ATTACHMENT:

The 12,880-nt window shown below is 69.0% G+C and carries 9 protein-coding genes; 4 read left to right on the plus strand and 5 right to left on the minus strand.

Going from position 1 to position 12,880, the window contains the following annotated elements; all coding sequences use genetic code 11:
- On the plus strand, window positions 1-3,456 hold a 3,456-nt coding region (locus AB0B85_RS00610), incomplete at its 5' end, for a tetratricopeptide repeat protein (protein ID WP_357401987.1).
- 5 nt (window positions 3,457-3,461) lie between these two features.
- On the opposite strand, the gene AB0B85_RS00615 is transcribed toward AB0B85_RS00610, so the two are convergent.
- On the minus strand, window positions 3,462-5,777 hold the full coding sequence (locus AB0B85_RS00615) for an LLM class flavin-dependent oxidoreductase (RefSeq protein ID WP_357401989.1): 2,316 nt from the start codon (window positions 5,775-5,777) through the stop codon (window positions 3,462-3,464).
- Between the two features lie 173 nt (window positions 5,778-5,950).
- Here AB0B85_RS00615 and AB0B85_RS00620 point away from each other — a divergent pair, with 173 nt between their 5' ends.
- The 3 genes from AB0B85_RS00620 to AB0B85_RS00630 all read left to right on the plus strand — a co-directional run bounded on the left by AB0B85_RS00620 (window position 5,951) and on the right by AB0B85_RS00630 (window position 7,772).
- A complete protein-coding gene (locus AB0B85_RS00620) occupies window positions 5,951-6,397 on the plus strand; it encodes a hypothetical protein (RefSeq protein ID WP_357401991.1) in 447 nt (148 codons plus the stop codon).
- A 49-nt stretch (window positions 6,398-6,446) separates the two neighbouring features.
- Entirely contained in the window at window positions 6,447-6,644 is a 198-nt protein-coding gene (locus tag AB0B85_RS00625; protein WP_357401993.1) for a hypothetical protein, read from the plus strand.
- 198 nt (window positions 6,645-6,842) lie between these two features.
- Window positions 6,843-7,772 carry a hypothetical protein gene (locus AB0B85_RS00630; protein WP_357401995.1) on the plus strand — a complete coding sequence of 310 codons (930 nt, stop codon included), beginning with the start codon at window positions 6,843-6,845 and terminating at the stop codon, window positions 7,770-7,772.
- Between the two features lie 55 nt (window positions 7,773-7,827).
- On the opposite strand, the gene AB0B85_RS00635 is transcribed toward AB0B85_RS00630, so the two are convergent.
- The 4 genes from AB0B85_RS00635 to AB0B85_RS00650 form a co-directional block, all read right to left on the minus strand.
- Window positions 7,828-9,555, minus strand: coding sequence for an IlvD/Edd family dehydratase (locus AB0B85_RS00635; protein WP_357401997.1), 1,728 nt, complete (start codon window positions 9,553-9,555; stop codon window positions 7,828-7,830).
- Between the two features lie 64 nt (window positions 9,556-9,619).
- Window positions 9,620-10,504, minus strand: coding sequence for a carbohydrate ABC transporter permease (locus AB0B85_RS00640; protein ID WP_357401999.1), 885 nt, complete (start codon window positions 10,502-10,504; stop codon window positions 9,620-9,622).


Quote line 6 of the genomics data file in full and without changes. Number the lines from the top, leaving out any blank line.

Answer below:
- On the minus strand, window positions 3,462-5,777 hold the full coding sequence (locus AB0B85_RS00615) for an LLM class flavin-dependent oxidoreductase (RefSeq protein ID WP_357401989.1): 2,316 nt from the start codon (window positions 5,775-5,777) through the stop codon (window positions 3,462-3,464).